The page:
In a recent health study, NFC offers friends, readers, and clients safety information for their children and families:

In a recent health study by The Society of Environmental Toxicology and Chemistry, the risks of extra tuna consumption by children and teens through college students were uncovered. Particularly in institutional settings where individuals have unlimited access to tuna products, this very comprehensive research at UC Santa Cruz shows that student’s consistent habits of eating this affordable and plentiful cafeteria lunch had a high increase in mercury levels.

Using specific hair sample tests revealed a higher level of mercury correlated accurately with how much tuna they ate in school cafeterias. And, for some students, their hair mercury measurements were above what is considered a “level of concern.” Tuna and other large fish contain significant amounts of mercury in its most toxic form (methylmercury), and exposure to high levels of methylmercury can cause neurological damage.“It doesn’t necessarily mean that they would be experiencing toxic effects, but it’s a level at which it’s recommended to try to lower your mercury exposure,” said Myra Finkelstein, an associate adjunct professor of environmental toxicology at UC Santa Cruz. “Our results were consistent with other studies of mercury levels in hair from people who eat a lot of fish.”

Because of its effects on neurological development and reproductive health, concerns about mercury exposure are greatest for pregnant women and children. Finkelstein said college students should also limit their exposure to mercury because their nervous systems are still developing and they are of reproductive age. In these carefully performed surveys, about a third of students reported weekly tuna consumption, and 80 percent of their tuna meals were at the campus dining halls, where tuna is regularly available from the salad bar. “I’ve been dumbfounded when students have told me they eat tuna every day,” Finkelstein said. “Their lack of knowledge about the risk of exposure to mercury is surprising.”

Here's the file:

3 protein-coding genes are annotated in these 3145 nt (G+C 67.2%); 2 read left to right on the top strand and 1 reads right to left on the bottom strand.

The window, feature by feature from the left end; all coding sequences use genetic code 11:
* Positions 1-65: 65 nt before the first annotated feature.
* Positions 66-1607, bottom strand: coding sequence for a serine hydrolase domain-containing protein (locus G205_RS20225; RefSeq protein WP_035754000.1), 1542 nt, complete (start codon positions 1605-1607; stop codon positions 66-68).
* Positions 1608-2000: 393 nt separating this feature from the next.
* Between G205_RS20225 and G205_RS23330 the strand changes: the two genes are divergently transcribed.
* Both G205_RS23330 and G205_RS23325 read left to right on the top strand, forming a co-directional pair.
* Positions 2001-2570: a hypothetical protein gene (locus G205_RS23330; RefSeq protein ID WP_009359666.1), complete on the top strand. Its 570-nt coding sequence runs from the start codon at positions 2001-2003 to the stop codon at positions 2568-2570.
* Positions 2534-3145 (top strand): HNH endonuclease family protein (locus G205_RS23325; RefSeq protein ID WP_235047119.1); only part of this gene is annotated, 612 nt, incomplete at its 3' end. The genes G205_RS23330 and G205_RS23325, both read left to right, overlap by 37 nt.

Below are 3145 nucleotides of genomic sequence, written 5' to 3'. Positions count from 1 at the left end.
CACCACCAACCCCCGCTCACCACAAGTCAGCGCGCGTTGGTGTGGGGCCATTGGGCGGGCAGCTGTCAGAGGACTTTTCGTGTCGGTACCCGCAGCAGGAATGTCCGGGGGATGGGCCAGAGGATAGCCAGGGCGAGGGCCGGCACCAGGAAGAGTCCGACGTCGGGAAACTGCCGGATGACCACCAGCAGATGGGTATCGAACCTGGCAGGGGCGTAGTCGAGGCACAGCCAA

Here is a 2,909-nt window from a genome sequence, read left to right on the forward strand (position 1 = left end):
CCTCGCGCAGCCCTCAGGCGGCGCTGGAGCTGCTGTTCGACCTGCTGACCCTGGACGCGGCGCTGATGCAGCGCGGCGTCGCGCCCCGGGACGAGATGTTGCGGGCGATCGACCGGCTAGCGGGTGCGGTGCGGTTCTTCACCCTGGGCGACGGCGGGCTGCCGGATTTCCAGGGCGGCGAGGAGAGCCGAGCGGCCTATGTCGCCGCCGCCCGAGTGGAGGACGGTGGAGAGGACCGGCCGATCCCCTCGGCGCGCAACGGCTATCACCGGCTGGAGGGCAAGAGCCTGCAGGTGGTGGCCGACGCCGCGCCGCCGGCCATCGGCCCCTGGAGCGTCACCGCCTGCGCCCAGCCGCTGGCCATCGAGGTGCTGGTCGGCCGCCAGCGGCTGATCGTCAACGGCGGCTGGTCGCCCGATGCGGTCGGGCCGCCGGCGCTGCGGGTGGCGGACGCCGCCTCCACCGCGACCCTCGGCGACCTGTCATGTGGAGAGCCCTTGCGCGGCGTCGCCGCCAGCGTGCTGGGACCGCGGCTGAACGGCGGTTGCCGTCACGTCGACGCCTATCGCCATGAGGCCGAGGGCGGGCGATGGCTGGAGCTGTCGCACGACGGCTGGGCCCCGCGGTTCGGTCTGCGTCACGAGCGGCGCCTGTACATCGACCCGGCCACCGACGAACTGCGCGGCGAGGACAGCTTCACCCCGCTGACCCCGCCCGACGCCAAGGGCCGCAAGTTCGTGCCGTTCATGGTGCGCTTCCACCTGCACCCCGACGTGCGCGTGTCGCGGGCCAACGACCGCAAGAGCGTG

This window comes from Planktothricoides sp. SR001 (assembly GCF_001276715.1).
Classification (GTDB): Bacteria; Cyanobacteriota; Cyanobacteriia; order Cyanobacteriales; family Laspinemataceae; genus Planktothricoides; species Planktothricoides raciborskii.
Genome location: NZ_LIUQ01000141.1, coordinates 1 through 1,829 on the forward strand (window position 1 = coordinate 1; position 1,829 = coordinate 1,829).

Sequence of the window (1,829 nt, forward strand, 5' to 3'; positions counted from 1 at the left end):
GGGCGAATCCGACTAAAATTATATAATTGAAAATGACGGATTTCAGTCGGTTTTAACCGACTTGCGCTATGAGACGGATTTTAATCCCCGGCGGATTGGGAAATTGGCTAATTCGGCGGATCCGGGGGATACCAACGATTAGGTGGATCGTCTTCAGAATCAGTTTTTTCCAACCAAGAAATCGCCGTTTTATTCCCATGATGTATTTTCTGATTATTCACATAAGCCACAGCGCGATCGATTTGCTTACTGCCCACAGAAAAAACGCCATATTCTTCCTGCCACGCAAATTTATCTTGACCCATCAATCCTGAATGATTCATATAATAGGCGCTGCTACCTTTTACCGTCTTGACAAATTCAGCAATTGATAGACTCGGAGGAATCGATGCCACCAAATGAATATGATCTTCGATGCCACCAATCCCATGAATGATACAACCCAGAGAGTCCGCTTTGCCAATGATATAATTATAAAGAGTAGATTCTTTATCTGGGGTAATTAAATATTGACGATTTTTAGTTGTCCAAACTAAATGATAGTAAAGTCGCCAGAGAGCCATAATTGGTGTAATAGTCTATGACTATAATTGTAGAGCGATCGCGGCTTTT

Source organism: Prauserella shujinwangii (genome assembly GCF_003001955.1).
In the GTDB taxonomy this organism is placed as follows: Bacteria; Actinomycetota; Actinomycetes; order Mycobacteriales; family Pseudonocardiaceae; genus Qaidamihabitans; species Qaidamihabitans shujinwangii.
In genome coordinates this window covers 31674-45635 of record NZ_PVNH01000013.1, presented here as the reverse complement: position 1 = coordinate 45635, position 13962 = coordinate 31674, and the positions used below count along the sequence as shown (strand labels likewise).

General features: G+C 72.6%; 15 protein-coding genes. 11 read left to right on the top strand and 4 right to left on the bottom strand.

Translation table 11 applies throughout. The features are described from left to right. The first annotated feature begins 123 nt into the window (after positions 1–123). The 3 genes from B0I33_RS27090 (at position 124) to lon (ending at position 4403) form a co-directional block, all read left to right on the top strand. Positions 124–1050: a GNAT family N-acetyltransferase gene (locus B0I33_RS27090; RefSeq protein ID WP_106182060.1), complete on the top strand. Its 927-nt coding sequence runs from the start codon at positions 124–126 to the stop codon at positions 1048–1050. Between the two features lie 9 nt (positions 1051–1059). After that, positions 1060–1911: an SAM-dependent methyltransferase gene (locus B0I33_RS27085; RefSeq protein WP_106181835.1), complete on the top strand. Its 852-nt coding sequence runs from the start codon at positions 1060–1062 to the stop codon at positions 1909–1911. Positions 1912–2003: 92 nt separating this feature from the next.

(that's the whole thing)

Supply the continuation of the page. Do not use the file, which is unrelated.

Half of student tuna eaters report eating three or more tuna meals per week, potentially exceeding the “reference dose” established by the U.S. Environmental Protection Agency (EPA), considered a maximum safe level (0.1 micrograms of methylmercury per kilogram of body weight per day). Nearly all fish contain some mercury, but tuna, especially the larger species accumulate relatively high levels of the toxic metal. Consumers are advised to eat no more than two to three servings per week of low-mercury fish.

So, Myra Finkelstein’s concern is for all kinds of institutions with dining halls, especially those serving children, such as boarding schools. “Any time you have a dining hall situation where people are helping themselves, some residents may be eating way too much tuna,” she said.

This is especially alarming news for the  Kosher community to heed, where tuna consumption is quite high. Tuna is a staple meal during the “Three Weeks” and an easy fast way to serve a large family.


Avoid Mercury poison

Mercury in tuna fish

For the Health of Our Children, Recognize “The signs and symptoms of mercury poisoning caused by eating too many contaminated foods may include:

  • Peripheral neuropathy – tingling, itching, pins-and-needles on toes and fingertips
  • Reduced peripheral vision
  • Loss of coordination
  • Muscle weakness
  • Possible impairments in speech and hearing
  • Affected children may develop red cheeks, nose, and lips; loss of nails and teeth; and some transient rashes…” –